| 15°C Dublin

Twickenham errors won't be repeated


Ian Foster

Ian Foster

Ian Foster

Ireland have been able to mount a serious challenge in two of three of Joe Schmidt's internationals against New Zealand.

They came oh-so-close in 2013, losing a lead in injury-time, and won in 2016 because they got ahead, almost staying there the first time and managing to do so the second time around.

The fact the All Blacks fell 15 points behind England at Twickenham on Saturday will have sharpened their mental faculties for not finding themselves in the same unpleasant place in Dublin.

If there is one thing that rings true for New Zealand, it is that they don't repeat the same mistake twice, at least not from week-to-week.

They were able to rebound for a one-point victory last weekend, but it was in the balance all the way to the end.

"We're fully aware going into this week that we'd prefer not to do it that way," said their assistant Ian Foster, the man best placed to succeed Steve Hansen after the 2019 World Cup.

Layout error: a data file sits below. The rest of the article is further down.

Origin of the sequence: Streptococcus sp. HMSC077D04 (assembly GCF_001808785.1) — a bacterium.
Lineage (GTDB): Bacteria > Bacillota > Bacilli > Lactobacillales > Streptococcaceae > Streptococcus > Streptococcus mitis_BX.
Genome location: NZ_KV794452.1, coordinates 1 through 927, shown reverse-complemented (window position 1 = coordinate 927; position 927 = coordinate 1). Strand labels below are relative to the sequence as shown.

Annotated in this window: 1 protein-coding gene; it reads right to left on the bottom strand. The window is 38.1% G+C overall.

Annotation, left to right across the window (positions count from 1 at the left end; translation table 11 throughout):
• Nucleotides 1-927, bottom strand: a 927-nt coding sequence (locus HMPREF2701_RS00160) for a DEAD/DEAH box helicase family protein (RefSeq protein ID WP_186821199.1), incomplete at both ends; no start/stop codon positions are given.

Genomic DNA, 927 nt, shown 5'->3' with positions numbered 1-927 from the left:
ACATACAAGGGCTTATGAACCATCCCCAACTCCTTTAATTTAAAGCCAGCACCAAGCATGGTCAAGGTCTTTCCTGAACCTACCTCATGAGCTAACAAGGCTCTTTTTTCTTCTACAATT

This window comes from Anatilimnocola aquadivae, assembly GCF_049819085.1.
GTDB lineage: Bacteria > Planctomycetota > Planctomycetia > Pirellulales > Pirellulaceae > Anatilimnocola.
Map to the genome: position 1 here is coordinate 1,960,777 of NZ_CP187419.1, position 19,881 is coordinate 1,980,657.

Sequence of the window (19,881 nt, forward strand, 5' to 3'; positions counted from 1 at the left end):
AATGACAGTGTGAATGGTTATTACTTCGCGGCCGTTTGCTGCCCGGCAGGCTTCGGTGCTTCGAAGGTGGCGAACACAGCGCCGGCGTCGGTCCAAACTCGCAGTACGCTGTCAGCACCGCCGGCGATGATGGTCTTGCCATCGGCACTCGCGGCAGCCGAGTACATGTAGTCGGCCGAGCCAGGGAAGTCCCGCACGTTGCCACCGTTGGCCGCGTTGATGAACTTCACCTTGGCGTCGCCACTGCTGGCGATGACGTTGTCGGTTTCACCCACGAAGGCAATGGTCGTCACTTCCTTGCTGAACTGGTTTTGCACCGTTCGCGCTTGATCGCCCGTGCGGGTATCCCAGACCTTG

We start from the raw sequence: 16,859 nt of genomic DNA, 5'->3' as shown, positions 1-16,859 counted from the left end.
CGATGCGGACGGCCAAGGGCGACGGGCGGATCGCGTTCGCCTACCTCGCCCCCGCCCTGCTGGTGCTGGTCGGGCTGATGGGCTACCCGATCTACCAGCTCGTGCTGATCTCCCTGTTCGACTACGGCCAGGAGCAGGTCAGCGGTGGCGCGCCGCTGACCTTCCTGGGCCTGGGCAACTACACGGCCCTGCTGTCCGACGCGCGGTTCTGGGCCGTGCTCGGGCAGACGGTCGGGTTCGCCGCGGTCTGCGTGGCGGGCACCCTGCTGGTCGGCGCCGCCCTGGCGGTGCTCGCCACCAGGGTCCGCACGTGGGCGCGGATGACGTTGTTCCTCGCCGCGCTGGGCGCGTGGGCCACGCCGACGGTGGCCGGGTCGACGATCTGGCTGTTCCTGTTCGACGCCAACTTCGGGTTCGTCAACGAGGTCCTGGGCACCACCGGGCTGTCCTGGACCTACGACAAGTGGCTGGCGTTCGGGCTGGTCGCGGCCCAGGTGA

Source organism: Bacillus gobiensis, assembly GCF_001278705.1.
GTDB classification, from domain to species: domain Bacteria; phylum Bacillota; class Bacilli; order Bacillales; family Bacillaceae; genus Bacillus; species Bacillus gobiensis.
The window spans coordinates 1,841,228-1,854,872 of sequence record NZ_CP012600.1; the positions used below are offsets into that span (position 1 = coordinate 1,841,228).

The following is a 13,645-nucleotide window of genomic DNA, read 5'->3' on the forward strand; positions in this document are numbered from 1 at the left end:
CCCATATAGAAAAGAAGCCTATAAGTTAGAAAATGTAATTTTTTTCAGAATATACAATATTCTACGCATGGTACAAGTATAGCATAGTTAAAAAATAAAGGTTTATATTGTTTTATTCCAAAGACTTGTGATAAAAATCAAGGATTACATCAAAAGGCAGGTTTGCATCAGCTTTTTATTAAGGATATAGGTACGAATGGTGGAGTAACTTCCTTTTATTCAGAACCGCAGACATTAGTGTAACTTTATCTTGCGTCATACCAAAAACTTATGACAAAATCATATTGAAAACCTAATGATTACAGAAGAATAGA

You could be forgiven for surmising this will have an impact on what happens for Japan.

At least, it could for Ireland as beating New Zealand would further erode the aura around the men from the south.

It would be another brick in the wall.

"They're (Ireland) no different to anyone else.

"We're all trying to build towards something in 12 months' time."

The template for tackling Ireland is a simple one, stop them on the gain line.

There are none more committed, or able, when it comes to a physical battle, than Hansen's warriors.

They have made a habit of silencing hostile South African crowds.

The All Blacks will not play the waiting game.

They will plan to take the fight to Ireland where it matters most, up front

"Really, it's (Ireland's game) based around some core foundation. They've got a tough working forward pack.

"They work hard on their set-piece delivery and work hard on their collision areas."